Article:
Watch a robot hand only use its ‘skin’ to feel and grab objects

It turns out robot hands don't need to articulate their fingers to grasp objects.
Soft robotic hand picking up plastic ball from table
It's harder than it looks. University of Cambridge

Robots can have trouble grasping the concept of “grasping.” It’s so bad that even a toddler’s motor skills are usually far more developed than some of the most advanced bots. For example, as instinctually easy as it is for a human to pick up an egg, robots usually struggle to compute the intricacies of force and manipulation while also not expending too much energy. To solve this issue, researchers at the University of Cambridge recently found a novel solution by streamlining what a robot hand could do.

As detailed in a paper published with Advanced Intelligent Systems, the team has developed a low-cost robotic hand capable of passively grasping and holding various objects via sensors embedded in its “skin.” What’s more, no finger articulation is needed to accomplish its tasks, thus drastically simplifying its design, programming, and energy needs.

“We want to simplify the hand as much as possible,” Fumiya Iida, a professor in the university’s Bio-Inspired Robotics Laboratory and one of the paper’s co-authors, said in a statement. “We can get lots of good information and a high degree of control without any actuators, so that when we do add them, we’ll get more complex behavior in a more efficient package.”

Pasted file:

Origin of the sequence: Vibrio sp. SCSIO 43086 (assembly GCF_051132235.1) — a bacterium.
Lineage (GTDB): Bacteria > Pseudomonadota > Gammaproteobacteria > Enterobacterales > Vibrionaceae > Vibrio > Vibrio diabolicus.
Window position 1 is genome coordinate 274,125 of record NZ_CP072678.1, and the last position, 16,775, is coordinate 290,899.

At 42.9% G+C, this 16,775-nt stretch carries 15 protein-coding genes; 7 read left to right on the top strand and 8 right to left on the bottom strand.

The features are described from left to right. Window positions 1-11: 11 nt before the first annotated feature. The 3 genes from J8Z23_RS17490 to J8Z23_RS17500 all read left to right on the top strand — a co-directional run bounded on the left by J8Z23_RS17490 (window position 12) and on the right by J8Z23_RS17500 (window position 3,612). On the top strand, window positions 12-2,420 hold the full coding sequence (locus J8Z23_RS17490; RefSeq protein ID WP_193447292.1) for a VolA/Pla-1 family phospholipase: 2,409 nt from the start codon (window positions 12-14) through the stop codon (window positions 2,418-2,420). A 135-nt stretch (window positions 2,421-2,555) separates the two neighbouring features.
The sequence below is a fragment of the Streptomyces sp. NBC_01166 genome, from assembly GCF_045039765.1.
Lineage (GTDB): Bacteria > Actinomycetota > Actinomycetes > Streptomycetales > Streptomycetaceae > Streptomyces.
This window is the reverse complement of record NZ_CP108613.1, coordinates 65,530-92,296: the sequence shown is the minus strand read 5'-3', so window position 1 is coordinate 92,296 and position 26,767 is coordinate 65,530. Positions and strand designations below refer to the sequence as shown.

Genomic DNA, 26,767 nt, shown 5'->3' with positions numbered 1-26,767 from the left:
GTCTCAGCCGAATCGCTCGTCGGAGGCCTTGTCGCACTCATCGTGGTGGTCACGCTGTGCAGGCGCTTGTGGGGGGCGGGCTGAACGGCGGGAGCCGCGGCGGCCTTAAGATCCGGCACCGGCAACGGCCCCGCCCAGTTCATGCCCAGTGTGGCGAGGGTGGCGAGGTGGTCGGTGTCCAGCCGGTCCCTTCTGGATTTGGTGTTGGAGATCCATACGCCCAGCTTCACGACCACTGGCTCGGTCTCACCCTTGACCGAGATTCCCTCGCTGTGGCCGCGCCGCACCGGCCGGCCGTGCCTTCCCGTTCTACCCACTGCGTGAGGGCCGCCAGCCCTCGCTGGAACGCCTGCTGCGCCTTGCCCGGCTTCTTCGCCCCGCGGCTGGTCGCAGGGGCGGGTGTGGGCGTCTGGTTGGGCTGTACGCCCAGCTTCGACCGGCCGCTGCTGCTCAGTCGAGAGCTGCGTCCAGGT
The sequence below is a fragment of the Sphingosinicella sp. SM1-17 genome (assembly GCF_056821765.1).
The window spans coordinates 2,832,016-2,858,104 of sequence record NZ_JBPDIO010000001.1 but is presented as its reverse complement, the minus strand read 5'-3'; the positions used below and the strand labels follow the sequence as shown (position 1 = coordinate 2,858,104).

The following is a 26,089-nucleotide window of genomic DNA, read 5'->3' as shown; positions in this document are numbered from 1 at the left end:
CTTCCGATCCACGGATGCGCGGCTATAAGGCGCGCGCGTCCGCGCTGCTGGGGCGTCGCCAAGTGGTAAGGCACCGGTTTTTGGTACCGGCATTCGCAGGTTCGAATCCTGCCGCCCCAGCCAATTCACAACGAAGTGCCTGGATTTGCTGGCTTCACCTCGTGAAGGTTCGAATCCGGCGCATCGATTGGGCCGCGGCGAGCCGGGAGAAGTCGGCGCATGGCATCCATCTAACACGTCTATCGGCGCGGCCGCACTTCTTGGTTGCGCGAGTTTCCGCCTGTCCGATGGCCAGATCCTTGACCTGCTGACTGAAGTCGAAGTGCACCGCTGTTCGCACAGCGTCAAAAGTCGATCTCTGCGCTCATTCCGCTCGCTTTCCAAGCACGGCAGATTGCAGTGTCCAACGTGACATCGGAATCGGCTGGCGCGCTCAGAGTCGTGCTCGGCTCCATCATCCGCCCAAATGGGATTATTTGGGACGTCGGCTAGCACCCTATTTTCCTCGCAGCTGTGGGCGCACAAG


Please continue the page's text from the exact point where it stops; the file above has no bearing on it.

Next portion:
To pull it off, researchers first implanted tactile sensors within a soft, 3D-printed, anthropomorphic hand that only moved via its wrist. The team then performed over 1,200 tests to study its grasping and holding abilities. Many of these tests focused on picking up small, 3D-printed plastic balls by mimicking pre-determined movements demonstrated by humans. After the plastic balls, the hand graduated to attempting to pick up bubble wrap, a computer mouse, and even a peach. According to their results, the hand successfully managed 11 of the 14 additional test objects.

[Related: Human brains have to work overtime to beat robots at Ping-Pong.]

According to first author Kieran Gilday, the team’s robot appendage learns over time that certain combinations of wrist motion and sensor data leads to success or failure, and adjusts as needed. “The hand is very simple, but it can pick up a lot of objects with the same strategy,” they said in the statement.

While by no means perfect, the simplified robotic hand could prove useful in a variety of environments and industries, such as manufacturing. Moving forward, researchers hope to potentially expand the robot hand’s capabilities through combining it with computer vision and teaching it “to exploit its environment” to utilize a wider array of objects.